James Patterson Lyke
|This article needs additional citations for verification. (April 2014)|
|The Most Reverend
James Patterson Lyke O.F.M.
|Archbishop of Atlanta|
|Installed||June 24, 1991|
|Term ended||December 27, 1992|
|Predecessor||Eugene Antonio Marino|
|Successor||John Francis Donoghue|
|Other posts||Auxiliary Bishop of Cleveland (1979-1990)
Apostolic Administrator of Atlanta (1990-1991)
|Ordination||June 24, 1966|
|Consecration||August 1, 1979|
February 18, 1939|
|Died||December 27, 1992
|Buried||Arlington Memorial Park in Sandy Springs, Georgia|
|Denomination||Roman Catholic Church|
|Coat of arms|
James Lyke was born on the South Side of Chicago, Illinois, the youngest of seven children of Amos and Ora (née Sneed) Lyke. His father abandoned the family, and his mother was left to raise the children in impoverished surroundings, relying on welfare checks. The family lived in a flat, where there were no beds and the only source of heat was a coal stove, before moving to Wentworth Gardens, a Chicago housing project. His mother, a Baptist, sent James to a Catholic school in the fourth grade in order to keep him out of trouble, and did the church's laundry to help pay the tuition. Shortly afterwards, she and six of her children, including James, converted to Catholicism.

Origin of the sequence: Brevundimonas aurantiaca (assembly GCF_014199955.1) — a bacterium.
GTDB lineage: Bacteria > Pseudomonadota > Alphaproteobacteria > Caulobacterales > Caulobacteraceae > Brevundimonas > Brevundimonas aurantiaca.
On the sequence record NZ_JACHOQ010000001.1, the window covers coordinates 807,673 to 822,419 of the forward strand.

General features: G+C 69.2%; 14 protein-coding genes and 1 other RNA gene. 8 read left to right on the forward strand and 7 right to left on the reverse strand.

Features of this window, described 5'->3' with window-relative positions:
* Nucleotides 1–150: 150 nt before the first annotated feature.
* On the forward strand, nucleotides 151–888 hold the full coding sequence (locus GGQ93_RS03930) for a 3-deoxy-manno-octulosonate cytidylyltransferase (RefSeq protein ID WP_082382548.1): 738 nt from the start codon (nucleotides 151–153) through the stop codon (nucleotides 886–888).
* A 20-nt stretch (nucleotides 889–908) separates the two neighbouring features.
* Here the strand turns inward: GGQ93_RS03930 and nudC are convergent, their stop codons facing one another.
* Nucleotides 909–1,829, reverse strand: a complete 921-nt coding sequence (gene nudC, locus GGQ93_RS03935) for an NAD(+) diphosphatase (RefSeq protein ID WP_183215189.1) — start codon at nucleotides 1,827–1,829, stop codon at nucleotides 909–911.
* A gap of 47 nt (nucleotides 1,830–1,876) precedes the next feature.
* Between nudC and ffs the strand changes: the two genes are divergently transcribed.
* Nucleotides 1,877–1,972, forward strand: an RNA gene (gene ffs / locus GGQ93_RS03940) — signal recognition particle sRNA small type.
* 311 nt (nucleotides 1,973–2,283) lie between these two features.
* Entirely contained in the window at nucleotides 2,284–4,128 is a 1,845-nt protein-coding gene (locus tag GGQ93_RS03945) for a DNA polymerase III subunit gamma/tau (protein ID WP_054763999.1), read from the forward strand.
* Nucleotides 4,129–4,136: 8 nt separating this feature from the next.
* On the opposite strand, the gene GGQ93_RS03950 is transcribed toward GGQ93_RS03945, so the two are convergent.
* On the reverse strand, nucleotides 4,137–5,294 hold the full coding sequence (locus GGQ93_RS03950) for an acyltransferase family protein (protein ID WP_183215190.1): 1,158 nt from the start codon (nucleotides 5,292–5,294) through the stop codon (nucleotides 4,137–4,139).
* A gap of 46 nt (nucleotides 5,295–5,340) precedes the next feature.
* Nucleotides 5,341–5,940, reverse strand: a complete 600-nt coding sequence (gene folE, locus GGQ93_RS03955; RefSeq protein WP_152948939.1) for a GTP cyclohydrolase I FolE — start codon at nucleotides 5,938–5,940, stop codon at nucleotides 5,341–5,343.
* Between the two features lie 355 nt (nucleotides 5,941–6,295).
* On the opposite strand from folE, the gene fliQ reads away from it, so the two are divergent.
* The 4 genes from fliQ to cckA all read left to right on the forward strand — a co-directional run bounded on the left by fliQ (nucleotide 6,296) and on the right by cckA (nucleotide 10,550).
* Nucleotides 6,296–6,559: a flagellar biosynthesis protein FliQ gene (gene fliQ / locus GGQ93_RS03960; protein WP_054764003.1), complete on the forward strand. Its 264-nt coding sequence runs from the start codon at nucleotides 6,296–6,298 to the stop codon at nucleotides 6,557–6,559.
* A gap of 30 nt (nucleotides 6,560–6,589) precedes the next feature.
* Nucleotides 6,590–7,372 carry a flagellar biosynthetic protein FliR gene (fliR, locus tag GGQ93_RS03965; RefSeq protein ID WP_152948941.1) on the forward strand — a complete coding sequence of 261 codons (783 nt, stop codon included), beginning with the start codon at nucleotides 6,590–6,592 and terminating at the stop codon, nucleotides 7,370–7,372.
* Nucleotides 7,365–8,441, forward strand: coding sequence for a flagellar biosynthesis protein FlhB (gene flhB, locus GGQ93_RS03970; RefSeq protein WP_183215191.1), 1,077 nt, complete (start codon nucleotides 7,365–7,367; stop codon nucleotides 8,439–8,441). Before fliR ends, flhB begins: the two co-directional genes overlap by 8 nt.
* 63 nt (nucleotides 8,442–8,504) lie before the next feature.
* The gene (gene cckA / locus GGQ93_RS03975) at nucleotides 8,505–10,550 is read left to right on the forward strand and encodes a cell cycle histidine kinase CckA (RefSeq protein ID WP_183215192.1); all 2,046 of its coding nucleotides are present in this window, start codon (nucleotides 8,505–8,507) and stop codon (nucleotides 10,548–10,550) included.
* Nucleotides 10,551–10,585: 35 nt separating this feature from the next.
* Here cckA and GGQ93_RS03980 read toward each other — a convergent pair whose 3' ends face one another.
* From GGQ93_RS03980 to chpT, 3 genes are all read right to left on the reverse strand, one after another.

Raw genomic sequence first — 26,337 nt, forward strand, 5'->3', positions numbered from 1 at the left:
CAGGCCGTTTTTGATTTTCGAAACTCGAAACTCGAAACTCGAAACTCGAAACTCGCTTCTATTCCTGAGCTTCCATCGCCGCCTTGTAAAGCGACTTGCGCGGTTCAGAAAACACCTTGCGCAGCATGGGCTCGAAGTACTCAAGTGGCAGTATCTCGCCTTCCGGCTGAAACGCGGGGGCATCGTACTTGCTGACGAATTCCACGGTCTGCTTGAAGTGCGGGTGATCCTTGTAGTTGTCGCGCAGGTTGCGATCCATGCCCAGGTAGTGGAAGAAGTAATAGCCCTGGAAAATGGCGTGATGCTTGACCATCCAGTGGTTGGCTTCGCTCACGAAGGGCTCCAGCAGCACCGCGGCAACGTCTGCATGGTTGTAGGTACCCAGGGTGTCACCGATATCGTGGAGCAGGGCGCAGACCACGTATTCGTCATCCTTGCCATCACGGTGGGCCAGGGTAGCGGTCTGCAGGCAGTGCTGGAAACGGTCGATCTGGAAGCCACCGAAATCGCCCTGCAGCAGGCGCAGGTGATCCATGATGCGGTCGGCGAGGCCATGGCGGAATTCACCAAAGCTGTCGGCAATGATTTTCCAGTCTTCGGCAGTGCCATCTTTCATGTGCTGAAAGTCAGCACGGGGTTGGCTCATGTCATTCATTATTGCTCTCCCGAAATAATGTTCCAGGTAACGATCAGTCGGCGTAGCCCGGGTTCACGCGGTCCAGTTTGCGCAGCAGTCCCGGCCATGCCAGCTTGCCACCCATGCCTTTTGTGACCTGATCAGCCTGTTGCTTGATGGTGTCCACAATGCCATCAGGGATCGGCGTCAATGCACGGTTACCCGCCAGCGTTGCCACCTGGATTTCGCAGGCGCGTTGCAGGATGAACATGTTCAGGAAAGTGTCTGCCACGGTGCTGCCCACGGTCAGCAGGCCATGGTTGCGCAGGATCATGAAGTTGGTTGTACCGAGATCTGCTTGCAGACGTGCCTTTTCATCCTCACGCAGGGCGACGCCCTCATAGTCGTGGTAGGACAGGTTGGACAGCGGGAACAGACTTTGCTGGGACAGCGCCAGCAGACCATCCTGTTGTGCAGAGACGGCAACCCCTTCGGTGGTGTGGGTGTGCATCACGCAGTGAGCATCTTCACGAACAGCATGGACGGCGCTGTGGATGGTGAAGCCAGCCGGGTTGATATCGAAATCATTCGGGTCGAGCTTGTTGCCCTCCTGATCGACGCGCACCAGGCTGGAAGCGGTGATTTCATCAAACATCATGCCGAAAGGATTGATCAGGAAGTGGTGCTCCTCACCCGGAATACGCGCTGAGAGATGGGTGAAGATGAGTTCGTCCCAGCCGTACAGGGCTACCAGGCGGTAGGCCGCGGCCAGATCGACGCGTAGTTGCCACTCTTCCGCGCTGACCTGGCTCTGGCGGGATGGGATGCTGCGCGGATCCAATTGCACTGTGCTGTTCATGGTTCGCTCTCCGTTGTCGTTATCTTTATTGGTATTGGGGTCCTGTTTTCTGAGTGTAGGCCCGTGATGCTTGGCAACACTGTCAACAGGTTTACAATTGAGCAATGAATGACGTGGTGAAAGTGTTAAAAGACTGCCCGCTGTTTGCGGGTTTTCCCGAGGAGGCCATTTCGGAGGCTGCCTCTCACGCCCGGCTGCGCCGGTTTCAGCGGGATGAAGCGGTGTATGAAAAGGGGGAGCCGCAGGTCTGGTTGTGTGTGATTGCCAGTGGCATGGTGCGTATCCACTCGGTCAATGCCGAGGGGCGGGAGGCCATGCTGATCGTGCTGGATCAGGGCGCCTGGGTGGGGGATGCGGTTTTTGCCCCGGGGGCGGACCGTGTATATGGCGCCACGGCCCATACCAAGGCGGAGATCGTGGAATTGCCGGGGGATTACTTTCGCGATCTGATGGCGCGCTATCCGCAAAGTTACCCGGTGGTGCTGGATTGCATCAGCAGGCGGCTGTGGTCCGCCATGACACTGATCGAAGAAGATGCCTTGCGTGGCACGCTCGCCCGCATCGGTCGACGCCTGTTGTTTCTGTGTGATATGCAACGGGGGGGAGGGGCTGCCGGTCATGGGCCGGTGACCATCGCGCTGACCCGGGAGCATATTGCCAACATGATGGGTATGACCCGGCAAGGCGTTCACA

He joined the Franciscan order in 1959, studying at St. Francis Novitiate in Teutopolis, Illinois, later obtaining his B.A. degree in philosophy at Our Lady of Angels House of Philosophy through Quincy College in Illinois. He held a master's of divinity from St. Joseph Theological Seminary in Teutopolis and received a Ph.D. in theology in 1981 from the Union Graduate School in Cincinnati, Ohio.
Auxiliary Bishop of Cleveland
While serving as Auxiliary Bishop in the Diocese of Cleveland, Bishop Lyke coordinated the hymnal project which produced Lead Me, Guide Me: the African American Catholic Hymnal in 1987.
Apostolic Administrator of Atlanta
Archbishop of Atlanta
He was then appointed archbishop there, and was installed as such on June 24, 1991. Lyke died of cancer in 1992. At the time of his death, he was the highest-ranking black Catholic clergyman in the nation.
- Archbishop Lyke Catholic Elementary School in Cleveland-Garfield Heights is named after him. In 1994, Saints Catherine and Henry in Cleveland and Saint Timothy in Garfield Heights which are predominantly African-American Catholic parishes merged their grade schools into Archbishop Lyke Elementary. They have a two campus system in which St.Henry has grades k-4 and St. Timothy grades 5-8.
- Keiser, Gretchen (1993-01-07). "Archbishop James Lyke, OFM -- 1939-1992". The Georgia Bulletin.
- Keiser, Gretchen (1991-07-02). "From Chicago Projects To Priesthood: A Faith Journey". The Georgia Bulletin.
|Catholic Church titles|
Eugene Antonio Marino
|Archbishop of Atlanta
John Francis Donoghue